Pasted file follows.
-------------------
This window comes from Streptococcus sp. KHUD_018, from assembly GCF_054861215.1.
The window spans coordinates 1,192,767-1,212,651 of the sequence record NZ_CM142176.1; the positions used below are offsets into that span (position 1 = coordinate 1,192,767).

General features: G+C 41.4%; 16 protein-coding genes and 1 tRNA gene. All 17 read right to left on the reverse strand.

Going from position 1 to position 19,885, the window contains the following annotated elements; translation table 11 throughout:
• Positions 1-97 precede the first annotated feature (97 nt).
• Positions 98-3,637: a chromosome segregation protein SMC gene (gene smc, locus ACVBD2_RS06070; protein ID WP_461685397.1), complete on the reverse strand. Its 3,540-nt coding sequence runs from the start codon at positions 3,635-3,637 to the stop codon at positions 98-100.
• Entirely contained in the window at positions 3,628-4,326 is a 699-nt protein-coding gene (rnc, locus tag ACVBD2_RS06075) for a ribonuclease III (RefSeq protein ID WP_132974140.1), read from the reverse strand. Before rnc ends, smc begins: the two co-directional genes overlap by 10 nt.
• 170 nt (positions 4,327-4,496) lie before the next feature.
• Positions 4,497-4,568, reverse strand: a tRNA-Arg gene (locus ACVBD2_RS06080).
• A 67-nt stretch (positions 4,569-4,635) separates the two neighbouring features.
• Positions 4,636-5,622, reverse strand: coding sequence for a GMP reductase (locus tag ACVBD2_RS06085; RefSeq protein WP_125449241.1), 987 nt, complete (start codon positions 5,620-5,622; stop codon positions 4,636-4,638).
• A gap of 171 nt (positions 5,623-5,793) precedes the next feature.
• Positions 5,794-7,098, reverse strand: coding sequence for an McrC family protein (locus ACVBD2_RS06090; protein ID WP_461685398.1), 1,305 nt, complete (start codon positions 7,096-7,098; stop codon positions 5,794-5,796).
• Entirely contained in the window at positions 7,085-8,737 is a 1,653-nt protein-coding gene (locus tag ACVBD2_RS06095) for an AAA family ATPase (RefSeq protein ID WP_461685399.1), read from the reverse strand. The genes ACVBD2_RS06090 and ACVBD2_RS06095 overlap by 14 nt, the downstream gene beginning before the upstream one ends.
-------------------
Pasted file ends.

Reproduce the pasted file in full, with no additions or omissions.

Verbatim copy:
This window comes from Streptococcus sp. KHUD_018, from assembly GCF_054861215.1.
The window spans coordinates 1,192,767-1,212,651 of the sequence record NZ_CM142176.1; the positions used below are offsets into that span (position 1 = coordinate 1,192,767).

General features: G+C 41.4%; 16 protein-coding genes and 1 tRNA gene. All 17 read right to left on the reverse strand.

Going from position 1 to position 19,885, the window contains the following annotated elements; translation table 11 throughout:
• Positions 1-97 precede the first annotated feature (97 nt).
• Positions 98-3,637: a chromosome segregation protein SMC gene (gene smc, locus ACVBD2_RS06070; protein ID WP_461685397.1), complete on the reverse strand. Its 3,540-nt coding sequence runs from the start codon at positions 3,635-3,637 to the stop codon at positions 98-100.
• Entirely contained in the window at positions 3,628-4,326 is a 699-nt protein-coding gene (rnc, locus tag ACVBD2_RS06075) for a ribonuclease III (RefSeq protein ID WP_132974140.1), read from the reverse strand. Before rnc ends, smc begins: the two co-directional genes overlap by 10 nt.
• 170 nt (positions 4,327-4,496) lie before the next feature.
• Positions 4,497-4,568, reverse strand: a tRNA-Arg gene (locus ACVBD2_RS06080).
• A 67-nt stretch (positions 4,569-4,635) separates the two neighbouring features.
• Positions 4,636-5,622, reverse strand: coding sequence for a GMP reductase (locus tag ACVBD2_RS06085; RefSeq protein WP_125449241.1), 987 nt, complete (start codon positions 5,620-5,622; stop codon positions 4,636-4,638).
• A gap of 171 nt (positions 5,623-5,793) precedes the next feature.
• Positions 5,794-7,098, reverse strand: coding sequence for an McrC family protein (locus ACVBD2_RS06090; protein ID WP_461685398.1), 1,305 nt, complete (start codon positions 7,096-7,098; stop codon positions 5,794-5,796).
• Entirely contained in the window at positions 7,085-8,737 is a 1,653-nt protein-coding gene (locus tag ACVBD2_RS06095) for an AAA family ATPase (RefSeq protein ID WP_461685399.1), read from the reverse strand. The genes ACVBD2_RS06090 and ACVBD2_RS06095 overlap by 14 nt, the downstream gene beginning before the upstream one ends.